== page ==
Four people are dead after two planes, one of them on a training flight, collided midair in central Victoria on Wednesday morning.
Emergency services were called to two crash scenes east of the Mangalore airfield, 120 kilometres north of Melbourne, about 11.25am, police said.
Police believe the two aircraft collided in midair before crashing to the ground and the four people would have died straight away.
“One plane almost certainly crashed immediately and the other plane crashed about two kilometres north from here and both were extensively damaged prior to colliding with the ground,” Mitchell Local Area Commander Inspector Peter Koger said.
None of the four people have yet been identified.
Inspector Koger said witnesses had seen the planes collide, and one of them crash.
“There were some people in the paddocks at the back of this facility and there was also a helicopter in the air and we’re working with them to get witness statements,” he said.
Aerial footage of the scene appears to show the wreckage of one light plane in a clearing, and the wreckage of a second in bushland nearby.
The Civil Aviation Safety Authority said one of the planes was a Piper Seminole twin engine registered to Moorabbin Aviation Services on a training flight. The other was a privately-owned Beech Travel Air D95A registered to Tyabb, on the Mornington Peninsula, south-east of Melbourne.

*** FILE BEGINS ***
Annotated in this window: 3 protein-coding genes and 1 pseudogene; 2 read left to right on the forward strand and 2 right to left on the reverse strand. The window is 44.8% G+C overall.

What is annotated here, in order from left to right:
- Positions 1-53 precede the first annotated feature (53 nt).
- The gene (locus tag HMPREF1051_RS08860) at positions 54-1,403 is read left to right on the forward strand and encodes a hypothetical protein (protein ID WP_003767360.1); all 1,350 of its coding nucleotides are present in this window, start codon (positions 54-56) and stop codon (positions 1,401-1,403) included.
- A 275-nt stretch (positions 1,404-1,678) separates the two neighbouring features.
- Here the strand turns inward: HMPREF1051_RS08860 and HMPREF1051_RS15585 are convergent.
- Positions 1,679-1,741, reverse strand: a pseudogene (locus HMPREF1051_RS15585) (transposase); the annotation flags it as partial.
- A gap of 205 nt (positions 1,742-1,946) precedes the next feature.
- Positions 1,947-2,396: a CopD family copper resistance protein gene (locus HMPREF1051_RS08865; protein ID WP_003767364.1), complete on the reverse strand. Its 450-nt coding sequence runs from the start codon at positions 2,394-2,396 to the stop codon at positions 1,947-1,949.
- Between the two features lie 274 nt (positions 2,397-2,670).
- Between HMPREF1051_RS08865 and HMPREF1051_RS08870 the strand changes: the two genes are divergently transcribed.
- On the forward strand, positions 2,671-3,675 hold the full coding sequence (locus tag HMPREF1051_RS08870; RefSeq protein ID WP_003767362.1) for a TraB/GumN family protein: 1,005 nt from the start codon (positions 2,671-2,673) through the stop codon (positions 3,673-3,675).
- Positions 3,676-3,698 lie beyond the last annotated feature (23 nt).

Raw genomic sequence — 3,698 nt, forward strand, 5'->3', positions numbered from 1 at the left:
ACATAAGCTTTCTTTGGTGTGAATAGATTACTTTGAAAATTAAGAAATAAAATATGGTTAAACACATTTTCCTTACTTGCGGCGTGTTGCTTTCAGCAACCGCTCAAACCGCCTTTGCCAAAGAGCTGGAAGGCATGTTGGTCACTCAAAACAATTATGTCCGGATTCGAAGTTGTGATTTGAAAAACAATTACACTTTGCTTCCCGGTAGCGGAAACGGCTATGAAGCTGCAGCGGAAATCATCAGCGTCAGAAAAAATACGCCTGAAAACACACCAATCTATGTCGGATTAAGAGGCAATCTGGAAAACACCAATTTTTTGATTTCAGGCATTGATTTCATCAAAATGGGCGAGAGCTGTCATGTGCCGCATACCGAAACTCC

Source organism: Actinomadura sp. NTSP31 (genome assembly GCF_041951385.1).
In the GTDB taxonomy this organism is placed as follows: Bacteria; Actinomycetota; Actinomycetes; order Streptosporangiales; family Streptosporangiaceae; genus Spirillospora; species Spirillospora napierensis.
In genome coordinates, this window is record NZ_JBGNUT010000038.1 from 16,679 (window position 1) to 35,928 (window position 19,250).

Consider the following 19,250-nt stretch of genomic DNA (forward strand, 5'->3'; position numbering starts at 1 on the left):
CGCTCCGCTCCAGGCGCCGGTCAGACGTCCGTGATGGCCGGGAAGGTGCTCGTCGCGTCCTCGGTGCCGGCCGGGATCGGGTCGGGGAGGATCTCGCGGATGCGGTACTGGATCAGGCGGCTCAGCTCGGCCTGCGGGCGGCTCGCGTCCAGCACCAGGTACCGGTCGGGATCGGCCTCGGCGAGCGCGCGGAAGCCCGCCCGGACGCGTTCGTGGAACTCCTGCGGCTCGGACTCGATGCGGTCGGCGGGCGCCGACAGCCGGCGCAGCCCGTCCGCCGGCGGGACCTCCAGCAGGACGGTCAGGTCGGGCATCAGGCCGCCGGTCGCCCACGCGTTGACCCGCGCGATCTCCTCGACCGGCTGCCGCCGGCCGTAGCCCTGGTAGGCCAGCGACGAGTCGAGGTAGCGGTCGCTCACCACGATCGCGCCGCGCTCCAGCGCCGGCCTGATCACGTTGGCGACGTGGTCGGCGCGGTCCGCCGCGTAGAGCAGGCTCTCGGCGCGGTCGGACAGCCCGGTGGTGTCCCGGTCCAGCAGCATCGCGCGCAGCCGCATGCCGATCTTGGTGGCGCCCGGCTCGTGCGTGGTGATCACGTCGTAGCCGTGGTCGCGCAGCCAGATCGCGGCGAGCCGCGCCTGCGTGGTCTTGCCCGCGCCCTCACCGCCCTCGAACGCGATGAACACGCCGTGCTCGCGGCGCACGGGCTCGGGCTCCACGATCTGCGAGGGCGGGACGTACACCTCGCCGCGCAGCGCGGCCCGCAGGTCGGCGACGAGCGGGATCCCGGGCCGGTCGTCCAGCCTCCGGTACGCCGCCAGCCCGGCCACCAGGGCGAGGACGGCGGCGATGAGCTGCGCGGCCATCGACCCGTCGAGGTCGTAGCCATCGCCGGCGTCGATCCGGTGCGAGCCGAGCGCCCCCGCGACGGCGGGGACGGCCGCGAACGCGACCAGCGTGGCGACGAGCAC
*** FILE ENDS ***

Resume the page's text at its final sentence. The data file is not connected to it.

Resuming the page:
Channel Nine’s Tony Jones, who was at the scene north of Seymour, told Melbourne radio 3AW the damage looked serious.
“It doesn’t look good, I’m afraid,” he said.
“It has broken up, a number of parts of that plane … have broken free from the actual aircraft.
“It’s quite a grim scene.”
Police, paramedics and firefighters remained at the scene on Wednesday afternoon.
An air ambulance has also been sent.
The crash scene is near the flight training school at Mangalore, which is between the Hume Freeway and the Australian Army base at Puckapunyal. Southbound lanes of the freeway were closed for some time after the accident.
Mangalore Airport is open to recreational flyers and those learning to fly. It is also used by state and federal government departments.
Mangalore Airport and Moorabbin Aviation Services declined to comment.
CASA and the Australian Transport Safety Bureau will investigated the fatal crash.